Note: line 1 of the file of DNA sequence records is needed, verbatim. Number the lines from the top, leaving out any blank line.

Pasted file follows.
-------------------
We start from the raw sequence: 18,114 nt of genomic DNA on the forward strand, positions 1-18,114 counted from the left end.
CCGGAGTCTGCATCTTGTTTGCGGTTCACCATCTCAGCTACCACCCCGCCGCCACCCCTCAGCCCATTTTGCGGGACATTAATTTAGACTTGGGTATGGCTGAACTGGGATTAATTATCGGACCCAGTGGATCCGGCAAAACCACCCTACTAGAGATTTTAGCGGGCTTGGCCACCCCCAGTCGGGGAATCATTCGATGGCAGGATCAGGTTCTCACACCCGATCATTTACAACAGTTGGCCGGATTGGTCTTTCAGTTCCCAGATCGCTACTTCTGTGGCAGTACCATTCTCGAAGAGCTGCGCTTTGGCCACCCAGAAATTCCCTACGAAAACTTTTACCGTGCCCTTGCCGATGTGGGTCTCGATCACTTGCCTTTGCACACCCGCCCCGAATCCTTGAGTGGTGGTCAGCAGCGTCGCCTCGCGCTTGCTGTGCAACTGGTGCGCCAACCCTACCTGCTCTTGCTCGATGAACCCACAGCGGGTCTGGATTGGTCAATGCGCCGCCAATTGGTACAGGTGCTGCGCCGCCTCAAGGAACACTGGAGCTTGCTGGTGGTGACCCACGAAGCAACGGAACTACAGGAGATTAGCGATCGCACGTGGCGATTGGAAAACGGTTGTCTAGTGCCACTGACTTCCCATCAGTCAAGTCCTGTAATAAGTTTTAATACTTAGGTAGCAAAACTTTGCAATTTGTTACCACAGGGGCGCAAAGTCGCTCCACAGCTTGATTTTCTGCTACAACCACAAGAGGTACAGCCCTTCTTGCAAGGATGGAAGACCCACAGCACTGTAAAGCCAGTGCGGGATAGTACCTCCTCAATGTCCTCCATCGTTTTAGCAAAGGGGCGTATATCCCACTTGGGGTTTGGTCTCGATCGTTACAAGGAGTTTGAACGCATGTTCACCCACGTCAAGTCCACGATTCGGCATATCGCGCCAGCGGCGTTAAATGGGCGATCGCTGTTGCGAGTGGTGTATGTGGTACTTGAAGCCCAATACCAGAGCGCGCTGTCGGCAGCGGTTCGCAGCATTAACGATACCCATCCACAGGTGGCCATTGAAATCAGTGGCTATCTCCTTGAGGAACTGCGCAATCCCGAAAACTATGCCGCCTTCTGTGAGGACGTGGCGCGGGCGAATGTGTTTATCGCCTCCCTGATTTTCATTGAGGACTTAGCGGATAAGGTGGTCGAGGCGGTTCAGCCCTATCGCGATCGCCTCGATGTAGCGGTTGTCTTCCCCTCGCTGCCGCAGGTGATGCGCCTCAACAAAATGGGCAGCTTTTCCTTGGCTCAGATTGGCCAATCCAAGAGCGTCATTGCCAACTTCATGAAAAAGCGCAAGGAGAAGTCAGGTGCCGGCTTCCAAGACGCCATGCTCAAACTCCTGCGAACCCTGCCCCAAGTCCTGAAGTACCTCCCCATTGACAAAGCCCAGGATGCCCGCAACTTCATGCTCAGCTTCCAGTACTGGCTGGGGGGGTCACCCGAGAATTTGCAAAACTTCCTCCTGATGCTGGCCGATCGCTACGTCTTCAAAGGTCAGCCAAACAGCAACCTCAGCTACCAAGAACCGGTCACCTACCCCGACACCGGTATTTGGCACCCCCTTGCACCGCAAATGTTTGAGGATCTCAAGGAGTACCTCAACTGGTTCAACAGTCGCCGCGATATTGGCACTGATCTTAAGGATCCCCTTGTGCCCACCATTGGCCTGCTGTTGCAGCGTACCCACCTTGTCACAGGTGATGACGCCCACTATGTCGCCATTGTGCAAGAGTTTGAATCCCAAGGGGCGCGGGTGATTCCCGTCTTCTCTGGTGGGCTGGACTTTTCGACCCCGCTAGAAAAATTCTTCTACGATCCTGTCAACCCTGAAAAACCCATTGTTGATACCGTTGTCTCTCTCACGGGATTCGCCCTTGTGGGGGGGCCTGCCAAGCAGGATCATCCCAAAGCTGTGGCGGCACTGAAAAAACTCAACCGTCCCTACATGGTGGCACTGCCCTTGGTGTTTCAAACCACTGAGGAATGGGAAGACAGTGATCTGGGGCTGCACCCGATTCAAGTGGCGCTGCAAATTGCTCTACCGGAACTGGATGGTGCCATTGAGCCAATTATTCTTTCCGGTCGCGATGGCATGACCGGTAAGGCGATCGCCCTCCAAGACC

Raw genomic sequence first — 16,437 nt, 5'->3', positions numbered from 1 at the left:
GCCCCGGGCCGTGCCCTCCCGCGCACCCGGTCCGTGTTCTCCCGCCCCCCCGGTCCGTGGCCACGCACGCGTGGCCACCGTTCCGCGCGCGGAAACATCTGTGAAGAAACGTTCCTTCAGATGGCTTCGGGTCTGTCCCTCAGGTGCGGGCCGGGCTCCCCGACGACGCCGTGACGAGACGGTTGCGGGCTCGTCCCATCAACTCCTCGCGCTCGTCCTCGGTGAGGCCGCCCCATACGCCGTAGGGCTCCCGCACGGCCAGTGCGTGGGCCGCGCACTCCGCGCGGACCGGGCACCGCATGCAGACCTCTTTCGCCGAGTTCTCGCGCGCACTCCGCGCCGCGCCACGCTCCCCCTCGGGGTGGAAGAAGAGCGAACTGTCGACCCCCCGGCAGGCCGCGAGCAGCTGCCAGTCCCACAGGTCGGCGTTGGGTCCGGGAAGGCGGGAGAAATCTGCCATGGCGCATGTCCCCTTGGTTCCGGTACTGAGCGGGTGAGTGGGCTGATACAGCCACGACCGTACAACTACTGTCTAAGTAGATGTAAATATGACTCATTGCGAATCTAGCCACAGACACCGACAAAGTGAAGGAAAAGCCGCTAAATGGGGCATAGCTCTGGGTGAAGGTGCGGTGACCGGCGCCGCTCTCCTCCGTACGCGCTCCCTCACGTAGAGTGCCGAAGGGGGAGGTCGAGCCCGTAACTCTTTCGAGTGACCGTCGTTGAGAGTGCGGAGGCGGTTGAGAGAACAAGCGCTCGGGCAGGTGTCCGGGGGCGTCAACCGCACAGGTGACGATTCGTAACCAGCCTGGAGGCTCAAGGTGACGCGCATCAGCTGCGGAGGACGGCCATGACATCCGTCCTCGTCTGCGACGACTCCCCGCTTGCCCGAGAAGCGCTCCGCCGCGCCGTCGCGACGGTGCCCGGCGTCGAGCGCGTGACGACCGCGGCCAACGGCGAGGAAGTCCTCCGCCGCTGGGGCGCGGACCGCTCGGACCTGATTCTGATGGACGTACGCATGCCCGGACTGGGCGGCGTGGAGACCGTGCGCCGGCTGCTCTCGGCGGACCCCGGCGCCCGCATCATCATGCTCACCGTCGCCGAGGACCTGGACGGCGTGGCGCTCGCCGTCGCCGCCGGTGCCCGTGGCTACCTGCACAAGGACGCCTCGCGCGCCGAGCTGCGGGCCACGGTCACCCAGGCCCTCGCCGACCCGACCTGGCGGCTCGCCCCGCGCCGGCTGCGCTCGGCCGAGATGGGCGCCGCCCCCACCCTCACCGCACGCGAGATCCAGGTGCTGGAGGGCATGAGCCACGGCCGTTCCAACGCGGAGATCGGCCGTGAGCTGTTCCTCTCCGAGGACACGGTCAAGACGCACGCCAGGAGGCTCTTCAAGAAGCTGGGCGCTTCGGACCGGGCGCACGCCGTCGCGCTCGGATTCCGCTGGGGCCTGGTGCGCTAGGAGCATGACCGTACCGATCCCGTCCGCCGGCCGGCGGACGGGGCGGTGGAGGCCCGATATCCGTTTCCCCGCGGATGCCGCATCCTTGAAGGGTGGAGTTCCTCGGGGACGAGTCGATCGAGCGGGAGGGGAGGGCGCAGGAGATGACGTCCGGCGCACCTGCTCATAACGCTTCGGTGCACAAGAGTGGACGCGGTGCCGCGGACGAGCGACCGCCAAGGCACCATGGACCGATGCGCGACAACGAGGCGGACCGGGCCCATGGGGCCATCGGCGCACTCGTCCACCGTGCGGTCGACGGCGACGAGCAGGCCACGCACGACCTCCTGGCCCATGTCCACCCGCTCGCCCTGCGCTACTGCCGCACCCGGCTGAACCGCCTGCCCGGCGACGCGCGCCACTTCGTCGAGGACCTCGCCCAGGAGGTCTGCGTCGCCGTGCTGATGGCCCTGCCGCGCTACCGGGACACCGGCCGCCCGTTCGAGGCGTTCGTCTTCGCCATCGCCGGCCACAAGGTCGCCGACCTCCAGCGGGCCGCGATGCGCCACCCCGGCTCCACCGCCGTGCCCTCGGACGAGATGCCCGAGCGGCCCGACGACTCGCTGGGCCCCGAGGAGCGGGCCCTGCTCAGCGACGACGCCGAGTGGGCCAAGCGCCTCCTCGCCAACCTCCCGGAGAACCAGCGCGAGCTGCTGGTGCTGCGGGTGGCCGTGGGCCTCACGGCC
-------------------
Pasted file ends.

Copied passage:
We start from the raw sequence: 18,114 nt of genomic DNA on the forward strand, positions 1-18,114 counted from the left end.